Boy, the hoardings did get noticed, but by the completely wrong set of people! Given that in 1999-2000, the population of Internet users in India (forget Mumbai) was > 1 million; spraying hoardings to get traffic and usage for a dot com was like emptying the ocean to find a lost bottle!
Hometrade.com went bankrupt. It’s advertising did not work. Instead, it generated a lot of attention amongst the Income Tax authorities who later figured out that the promoter was also a fraud!! He was arrested for financial irregularities a couple of years later.
Lesson? Advertising (like Love) is not magic. It does not cast a spell over people to make them do what you want. Instead, if anything, lots of advertising in the wrong place, at the wrong time and in front of the wrong people, confuses more than clarifies.
Once Bitten, Twice Clumsy?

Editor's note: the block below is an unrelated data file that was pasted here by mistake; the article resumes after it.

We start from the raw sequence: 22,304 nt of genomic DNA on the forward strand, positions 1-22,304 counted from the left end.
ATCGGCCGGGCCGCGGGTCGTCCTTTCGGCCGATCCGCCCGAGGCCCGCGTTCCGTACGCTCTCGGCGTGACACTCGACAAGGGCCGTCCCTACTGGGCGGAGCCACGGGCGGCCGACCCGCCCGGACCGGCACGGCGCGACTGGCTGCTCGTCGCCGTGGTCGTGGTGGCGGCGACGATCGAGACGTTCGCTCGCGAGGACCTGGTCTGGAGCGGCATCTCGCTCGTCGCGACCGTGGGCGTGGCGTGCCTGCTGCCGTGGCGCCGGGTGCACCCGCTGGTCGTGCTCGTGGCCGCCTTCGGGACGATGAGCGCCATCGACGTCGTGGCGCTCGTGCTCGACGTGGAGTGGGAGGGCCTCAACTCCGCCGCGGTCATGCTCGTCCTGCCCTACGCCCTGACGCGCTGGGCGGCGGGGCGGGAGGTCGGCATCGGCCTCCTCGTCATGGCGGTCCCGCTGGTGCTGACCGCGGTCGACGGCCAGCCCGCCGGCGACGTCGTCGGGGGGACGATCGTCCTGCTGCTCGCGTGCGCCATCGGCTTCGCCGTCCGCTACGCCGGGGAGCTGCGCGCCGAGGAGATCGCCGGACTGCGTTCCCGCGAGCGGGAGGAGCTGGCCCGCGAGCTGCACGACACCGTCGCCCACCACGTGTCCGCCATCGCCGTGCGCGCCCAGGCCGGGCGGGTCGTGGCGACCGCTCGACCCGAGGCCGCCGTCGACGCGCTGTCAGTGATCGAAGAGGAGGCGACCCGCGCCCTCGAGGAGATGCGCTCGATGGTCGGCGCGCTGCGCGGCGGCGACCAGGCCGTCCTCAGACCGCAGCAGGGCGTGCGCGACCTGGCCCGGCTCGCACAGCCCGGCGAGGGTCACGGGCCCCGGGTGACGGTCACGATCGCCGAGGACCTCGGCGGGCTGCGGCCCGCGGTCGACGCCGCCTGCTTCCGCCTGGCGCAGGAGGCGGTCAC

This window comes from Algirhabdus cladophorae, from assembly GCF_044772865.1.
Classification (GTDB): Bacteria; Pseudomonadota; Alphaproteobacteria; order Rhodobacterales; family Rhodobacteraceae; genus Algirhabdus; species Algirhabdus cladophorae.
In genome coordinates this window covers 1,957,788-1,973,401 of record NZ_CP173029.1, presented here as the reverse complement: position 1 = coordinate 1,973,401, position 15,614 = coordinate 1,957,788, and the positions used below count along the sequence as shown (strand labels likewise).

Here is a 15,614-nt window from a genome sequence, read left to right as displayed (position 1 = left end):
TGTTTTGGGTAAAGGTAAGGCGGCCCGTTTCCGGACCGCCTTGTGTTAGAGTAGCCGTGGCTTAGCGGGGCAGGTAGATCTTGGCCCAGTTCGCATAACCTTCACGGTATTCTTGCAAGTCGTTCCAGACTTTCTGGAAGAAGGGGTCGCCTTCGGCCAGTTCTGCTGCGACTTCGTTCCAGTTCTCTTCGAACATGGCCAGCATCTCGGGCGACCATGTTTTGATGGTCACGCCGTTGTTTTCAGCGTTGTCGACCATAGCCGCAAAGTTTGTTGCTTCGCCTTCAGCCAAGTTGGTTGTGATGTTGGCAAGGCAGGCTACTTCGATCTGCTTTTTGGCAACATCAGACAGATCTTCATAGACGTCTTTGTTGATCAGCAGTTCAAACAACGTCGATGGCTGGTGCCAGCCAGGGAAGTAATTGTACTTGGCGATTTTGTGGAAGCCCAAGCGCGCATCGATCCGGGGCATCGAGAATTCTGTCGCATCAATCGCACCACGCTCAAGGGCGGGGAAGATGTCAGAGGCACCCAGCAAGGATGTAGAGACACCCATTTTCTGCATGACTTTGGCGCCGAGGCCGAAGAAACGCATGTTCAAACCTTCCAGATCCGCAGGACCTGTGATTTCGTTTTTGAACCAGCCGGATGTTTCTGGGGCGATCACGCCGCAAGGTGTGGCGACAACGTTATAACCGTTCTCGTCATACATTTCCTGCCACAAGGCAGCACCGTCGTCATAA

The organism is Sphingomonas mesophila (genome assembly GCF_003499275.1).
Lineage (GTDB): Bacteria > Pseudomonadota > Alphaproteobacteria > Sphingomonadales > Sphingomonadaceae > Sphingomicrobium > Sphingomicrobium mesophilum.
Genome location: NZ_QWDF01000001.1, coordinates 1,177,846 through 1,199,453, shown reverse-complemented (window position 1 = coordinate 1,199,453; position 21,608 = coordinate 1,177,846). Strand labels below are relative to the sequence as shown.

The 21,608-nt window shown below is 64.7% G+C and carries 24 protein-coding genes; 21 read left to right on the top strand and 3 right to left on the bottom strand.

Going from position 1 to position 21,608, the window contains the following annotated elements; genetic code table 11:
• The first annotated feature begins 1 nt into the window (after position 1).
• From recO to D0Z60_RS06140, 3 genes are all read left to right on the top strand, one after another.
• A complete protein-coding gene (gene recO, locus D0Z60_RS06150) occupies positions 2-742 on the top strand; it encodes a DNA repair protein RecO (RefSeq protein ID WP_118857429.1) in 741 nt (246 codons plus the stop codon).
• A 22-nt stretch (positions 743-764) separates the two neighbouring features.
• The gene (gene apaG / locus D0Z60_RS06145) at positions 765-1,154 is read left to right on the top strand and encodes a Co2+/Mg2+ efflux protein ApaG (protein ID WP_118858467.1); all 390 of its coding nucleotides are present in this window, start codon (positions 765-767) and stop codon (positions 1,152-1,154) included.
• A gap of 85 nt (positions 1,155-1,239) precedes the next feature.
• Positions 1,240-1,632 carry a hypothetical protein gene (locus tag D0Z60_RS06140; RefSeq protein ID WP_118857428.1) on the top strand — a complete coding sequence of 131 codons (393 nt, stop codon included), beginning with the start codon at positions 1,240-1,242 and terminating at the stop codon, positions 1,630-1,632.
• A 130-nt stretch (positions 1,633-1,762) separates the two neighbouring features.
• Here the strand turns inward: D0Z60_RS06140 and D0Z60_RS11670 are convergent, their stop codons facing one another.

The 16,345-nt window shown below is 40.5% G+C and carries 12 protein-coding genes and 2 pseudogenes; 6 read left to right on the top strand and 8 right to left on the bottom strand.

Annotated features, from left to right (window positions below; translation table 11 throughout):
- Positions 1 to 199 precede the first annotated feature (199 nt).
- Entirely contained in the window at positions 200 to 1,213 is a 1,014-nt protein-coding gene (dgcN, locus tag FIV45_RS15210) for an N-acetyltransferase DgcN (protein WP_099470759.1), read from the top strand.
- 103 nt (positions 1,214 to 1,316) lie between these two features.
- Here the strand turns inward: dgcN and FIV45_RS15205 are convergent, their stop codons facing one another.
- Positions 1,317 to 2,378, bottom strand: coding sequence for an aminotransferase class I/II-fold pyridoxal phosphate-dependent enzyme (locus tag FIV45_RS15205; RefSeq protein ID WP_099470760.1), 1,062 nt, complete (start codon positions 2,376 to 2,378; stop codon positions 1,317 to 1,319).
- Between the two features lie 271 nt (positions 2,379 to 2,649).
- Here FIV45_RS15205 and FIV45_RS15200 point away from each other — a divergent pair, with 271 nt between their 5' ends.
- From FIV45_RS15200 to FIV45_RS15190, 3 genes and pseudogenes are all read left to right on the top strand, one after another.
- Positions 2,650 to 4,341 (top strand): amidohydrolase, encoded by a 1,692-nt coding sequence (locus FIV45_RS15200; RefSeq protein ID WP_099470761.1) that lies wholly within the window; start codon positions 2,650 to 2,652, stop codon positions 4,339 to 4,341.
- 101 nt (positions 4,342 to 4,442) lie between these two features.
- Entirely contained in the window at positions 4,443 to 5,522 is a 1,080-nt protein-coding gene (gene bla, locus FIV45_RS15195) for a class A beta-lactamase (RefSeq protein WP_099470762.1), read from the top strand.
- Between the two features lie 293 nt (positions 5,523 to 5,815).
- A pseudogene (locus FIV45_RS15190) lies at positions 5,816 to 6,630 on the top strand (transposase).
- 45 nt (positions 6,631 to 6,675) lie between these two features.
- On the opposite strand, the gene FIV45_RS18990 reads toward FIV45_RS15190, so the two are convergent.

The average American is married 2.5 times. Yup! That's one marriage down, second marriage down and a third marriage underway. Or said simply, it’s taken the average American 2.5 times to get the ‘model’ right.
In 2000, on a quiet weekend, Indian citizens were treated to a shock when they opened a Sunday Edition of the Times of India. The newspaper was completely covered with a ‘skin’ of an advertisement for Indya.com – a horizontal portal founded by a team of great advertising and media veterans; funded by none other than Rupert Murdoch’s News Corporation.
It is rumored that Times of India made a major killing that day. Indya.com’s highly experienced team wanted to ‘shock and awe’ (a military phrase) the Indian Internet users and get them to log onto Indya.com that fateful Sunday. They had aspirations to ‘kill’ rediff.com – the then ruling portal of India, in one swift move!